A few weeks ago, while my daughter attended her Sunday school class, I sat in on a meeting with the rabbi on how to make the Passover seder more accessible to your attendees. Most parents were there to learn how to make the seder less boring, more fun, for the kids. The rabbi gave lots of good ideas — toys, games, costumes, decorations. I liked her ideas, but our family always focuses holiday celebrations on the kids, especially when it comes to religious celebrations. It’s our way of repressing the discomfort of facing the question of God and the force of spirituality in our lives. Legitimately, we have a lot of religious conflict around the table, with members coming from different backgrounds, different religious worlds. The older generation has agreed on a don’t ask, don’t tell policy, and for them the seder is just another opportunity to see the grandkids. Giving the kids candy and games, eating a nice dinner, and wiping our hands of the religious side covers our responsibilities without making anyone uncomfortable.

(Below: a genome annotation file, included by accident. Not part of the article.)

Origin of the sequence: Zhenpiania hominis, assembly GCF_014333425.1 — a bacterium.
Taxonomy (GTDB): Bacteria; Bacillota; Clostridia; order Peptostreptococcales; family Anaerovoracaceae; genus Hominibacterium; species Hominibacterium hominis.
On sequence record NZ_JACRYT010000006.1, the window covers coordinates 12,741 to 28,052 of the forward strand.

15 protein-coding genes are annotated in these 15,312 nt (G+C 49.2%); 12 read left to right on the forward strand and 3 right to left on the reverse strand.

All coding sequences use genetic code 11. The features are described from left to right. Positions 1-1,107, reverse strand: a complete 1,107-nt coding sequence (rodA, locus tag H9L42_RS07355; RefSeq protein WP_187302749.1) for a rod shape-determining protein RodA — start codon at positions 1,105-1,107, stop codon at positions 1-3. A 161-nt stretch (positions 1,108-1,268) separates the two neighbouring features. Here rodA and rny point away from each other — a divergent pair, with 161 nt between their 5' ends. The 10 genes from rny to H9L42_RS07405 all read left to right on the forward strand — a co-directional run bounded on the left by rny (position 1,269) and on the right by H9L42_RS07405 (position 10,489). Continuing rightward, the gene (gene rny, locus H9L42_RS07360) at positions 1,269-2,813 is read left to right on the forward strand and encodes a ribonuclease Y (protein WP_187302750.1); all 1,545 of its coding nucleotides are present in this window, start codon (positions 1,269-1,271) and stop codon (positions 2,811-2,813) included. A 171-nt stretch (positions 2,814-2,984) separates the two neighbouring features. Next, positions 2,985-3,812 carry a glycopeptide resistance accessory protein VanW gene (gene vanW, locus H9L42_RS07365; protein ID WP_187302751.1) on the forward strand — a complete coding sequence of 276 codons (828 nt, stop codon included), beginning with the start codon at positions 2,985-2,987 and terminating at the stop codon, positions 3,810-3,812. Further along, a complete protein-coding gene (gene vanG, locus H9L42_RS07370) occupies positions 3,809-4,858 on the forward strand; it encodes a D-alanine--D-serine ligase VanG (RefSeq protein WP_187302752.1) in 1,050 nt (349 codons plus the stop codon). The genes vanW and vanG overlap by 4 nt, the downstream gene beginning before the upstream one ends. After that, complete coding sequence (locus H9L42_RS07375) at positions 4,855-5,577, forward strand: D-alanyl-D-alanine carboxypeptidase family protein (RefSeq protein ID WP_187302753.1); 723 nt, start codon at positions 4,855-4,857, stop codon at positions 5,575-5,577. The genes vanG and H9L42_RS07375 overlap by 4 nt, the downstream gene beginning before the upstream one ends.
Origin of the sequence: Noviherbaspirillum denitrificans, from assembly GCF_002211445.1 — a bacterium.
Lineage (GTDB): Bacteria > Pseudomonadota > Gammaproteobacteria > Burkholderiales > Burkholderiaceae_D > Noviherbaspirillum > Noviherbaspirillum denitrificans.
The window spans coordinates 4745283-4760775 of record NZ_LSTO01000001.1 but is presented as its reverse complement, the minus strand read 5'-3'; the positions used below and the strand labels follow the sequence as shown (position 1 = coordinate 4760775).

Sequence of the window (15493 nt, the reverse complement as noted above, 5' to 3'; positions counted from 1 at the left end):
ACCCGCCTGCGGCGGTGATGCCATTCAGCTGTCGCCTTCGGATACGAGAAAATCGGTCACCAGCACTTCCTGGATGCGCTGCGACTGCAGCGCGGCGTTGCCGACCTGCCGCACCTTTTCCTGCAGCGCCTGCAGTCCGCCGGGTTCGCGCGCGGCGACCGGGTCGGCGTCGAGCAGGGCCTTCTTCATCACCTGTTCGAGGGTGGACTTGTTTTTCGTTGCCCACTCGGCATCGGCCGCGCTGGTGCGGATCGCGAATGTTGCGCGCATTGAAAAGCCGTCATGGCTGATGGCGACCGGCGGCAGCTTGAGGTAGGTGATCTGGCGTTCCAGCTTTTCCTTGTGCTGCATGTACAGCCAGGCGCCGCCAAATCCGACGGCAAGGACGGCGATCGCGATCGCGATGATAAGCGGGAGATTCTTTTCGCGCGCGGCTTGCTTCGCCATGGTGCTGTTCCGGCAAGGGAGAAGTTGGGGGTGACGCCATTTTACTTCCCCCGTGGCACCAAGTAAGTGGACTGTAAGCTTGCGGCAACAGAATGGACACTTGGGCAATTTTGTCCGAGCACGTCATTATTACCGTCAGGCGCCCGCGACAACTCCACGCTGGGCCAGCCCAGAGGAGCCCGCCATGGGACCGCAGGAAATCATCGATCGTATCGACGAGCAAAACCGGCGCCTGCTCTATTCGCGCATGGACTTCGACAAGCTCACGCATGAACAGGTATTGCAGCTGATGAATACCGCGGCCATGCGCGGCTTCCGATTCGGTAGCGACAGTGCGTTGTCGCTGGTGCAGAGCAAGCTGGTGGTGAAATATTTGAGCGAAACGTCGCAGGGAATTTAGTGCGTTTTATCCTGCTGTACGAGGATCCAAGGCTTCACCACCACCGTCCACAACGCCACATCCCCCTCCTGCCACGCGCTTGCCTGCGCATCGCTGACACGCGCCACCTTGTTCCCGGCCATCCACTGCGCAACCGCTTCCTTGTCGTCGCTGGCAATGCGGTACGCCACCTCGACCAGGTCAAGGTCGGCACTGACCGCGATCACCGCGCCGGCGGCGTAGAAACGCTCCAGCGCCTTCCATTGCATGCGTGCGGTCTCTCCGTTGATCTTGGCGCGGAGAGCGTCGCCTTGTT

Now, at the meeting, the rabbi brought up an idea that stuck with me. She asked what the matzoh represents. Of course the traditional answer is that is symbolizes the Jews’ escape from slavery in Egypt. But the rabbi took the time to suggest an alternate reading, that our eating of matzoh as Jews is an opportunity to focus on the essential parts of ourselves. A meditation, without ego or the commotion of expectations. What things most make us us? What work do we need to do internally to uncover that essence?

I believe that when you have an existential question, the universe puts answers in your path. Or maybe that the answers are always in front of us, like clues, but you have to ask the right questions to unlock their meanings. This year, for the first time in my life, I enjoyed my matzoh.

Maybe by next year I’ll work up the nerve to share it with the rest of the family.